Lessons Learned: Plenty Wild Farm

Posted by Kristen Nammour on November 22, 2017

We’re checking back in with our B.C. Business Mentorship Network participants to see how their seasons have gone and how mentorship has benefitted them.

The 2017 season certainly kept us on our toes!  It presented a wide array of both challenges and gifts and we are incredibly grateful to have had the mentorship of Chris Bodnar, through the Young Agrarians Business Mentorship Program.

Last spring we were anxiously preparing for a wave of change as we planned to make several key changes to our farm’s marketing and production plans while expecting our first child. We had decided to stop raising pigs, discontinue our CSA program and drop one weekend farmers’ market. Meanwhile, we wanted to start a market share program, attend a mid-week farmers’ market, open a staffed farm stand, finance a small tractor and plant a small apple orchard. At the same time, we needed to hire an additional employee to fill in for Alyssa and allow her some form of maternity leave.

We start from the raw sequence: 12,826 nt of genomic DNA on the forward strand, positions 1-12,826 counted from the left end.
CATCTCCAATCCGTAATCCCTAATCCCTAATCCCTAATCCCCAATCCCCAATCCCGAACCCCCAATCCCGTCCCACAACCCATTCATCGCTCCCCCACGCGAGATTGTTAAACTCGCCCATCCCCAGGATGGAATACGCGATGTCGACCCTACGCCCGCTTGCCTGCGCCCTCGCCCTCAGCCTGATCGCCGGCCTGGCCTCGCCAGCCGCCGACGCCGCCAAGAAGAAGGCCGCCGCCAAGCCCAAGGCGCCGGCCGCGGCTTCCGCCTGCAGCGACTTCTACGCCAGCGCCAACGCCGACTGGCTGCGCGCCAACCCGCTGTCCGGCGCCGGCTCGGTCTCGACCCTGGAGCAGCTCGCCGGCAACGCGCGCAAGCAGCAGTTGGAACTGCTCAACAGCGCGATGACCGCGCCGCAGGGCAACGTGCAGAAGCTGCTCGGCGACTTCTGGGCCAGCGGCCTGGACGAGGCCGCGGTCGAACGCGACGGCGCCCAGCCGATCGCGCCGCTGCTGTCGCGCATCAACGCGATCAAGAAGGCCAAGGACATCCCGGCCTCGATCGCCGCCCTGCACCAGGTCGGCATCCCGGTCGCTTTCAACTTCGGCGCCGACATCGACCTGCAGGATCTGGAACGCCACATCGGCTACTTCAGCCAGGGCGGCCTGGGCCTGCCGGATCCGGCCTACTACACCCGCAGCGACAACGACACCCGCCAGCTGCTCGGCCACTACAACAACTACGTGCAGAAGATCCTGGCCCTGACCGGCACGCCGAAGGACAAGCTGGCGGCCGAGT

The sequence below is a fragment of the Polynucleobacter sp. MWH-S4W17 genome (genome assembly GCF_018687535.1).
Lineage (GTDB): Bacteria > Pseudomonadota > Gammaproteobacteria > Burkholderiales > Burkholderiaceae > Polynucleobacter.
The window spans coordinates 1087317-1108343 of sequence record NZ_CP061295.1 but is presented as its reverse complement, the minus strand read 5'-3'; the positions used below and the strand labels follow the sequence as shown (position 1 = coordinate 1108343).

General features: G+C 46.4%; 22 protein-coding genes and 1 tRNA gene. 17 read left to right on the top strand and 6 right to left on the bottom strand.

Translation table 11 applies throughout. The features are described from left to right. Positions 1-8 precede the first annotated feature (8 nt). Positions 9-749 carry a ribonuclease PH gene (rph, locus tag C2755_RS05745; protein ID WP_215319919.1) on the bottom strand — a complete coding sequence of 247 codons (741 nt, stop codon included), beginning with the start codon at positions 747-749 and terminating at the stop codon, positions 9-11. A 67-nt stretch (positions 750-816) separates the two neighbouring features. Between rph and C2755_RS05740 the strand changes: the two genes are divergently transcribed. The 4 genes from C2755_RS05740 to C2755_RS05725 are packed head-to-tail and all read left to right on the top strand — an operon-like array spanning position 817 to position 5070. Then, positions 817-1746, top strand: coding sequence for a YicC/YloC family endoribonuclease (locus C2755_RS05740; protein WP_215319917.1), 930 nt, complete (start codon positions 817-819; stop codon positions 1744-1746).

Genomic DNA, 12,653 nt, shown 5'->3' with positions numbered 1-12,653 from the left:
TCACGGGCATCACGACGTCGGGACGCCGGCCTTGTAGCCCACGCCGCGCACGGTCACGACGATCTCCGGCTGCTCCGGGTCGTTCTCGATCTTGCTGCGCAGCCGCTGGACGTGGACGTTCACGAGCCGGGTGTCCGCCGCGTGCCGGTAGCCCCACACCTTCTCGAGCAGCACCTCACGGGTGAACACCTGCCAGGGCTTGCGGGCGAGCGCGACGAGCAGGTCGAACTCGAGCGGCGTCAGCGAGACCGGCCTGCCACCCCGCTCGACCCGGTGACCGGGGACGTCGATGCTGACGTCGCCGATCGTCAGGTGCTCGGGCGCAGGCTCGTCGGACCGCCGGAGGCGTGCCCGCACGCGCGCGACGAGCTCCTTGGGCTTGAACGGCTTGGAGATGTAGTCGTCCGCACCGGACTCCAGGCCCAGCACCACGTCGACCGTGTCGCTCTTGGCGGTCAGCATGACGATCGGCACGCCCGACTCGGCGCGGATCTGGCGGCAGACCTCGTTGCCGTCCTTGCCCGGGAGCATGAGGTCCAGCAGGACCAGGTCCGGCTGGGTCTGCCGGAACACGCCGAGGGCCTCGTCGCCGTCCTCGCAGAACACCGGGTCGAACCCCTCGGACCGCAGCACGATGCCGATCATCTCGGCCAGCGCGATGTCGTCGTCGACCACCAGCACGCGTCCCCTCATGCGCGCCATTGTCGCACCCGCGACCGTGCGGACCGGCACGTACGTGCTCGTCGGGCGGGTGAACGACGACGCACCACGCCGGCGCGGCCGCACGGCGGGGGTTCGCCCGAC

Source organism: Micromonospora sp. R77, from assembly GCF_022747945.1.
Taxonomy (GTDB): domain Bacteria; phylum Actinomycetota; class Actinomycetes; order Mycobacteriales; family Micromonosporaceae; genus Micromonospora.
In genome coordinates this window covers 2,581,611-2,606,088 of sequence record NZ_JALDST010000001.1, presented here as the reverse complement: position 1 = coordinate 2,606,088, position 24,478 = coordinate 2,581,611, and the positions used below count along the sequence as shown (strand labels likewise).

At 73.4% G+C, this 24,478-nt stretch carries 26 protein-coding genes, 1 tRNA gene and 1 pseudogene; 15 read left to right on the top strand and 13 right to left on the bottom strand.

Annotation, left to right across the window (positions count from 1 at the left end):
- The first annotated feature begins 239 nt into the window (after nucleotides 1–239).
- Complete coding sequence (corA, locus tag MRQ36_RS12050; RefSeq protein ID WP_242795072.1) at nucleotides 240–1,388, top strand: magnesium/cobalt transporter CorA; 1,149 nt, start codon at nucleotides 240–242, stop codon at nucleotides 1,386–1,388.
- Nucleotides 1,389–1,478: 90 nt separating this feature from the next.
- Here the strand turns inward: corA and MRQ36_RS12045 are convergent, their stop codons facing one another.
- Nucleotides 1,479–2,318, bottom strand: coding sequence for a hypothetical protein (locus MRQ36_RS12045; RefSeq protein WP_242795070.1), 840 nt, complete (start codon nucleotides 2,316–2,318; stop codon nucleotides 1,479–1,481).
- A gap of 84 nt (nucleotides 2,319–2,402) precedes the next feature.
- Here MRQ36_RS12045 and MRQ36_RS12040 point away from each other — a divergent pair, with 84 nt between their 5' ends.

We spent a considerable amount of time preparing the business for childbirth and life with child so when Alyssa went into labour on a Thursday in June we had family to watch over the farm and farmer-friends to take our vegetables to market. Felix Bernie Belter-Tanner was born three minutes past midnight on June 10th weighing a hefty 9lbs 9 oz. We are so honoured to be parents and are still adjusting, every day, to life with a farm and a child.

However, most of the planned changes relieved the pressure of being new parents by freeing up our time and creating efficiencies.  The only action we failed to make happen was the farm stand – though it is still on the docket for next year. Not raising pigs felt so good that we sold our entire sheep flock and got out of raising livestock entirely. Attending one farmers’ market on Saturdays, rather than two, uncomplicated weekends and the mid-week farmers’ market helped offset any gross losses (and was an excellent avenue for pushing yellow zucchini).

Not to say that we never took on water. Things always go awry – an employee quit unexpectedly in July, water pipes broke, tools bent, the baby wouldn’t nurse, we planted celtuce….

The difference this year was that the business felt slightly less fragile – like we were a much sturdier ship in a much bigger sh*tstorm!

2015, 2016, & 2017 Funding for the Young Agrarians Business Mentorship Network Pilot is provided in part by Vancity, Salt Spring Coffee, Rotary Hastings Sunrise, Agriculture and Agri-Food Canada & the BC Ministry of Agriculture through programs delivered by the Investment Agriculture Foundation of BC.

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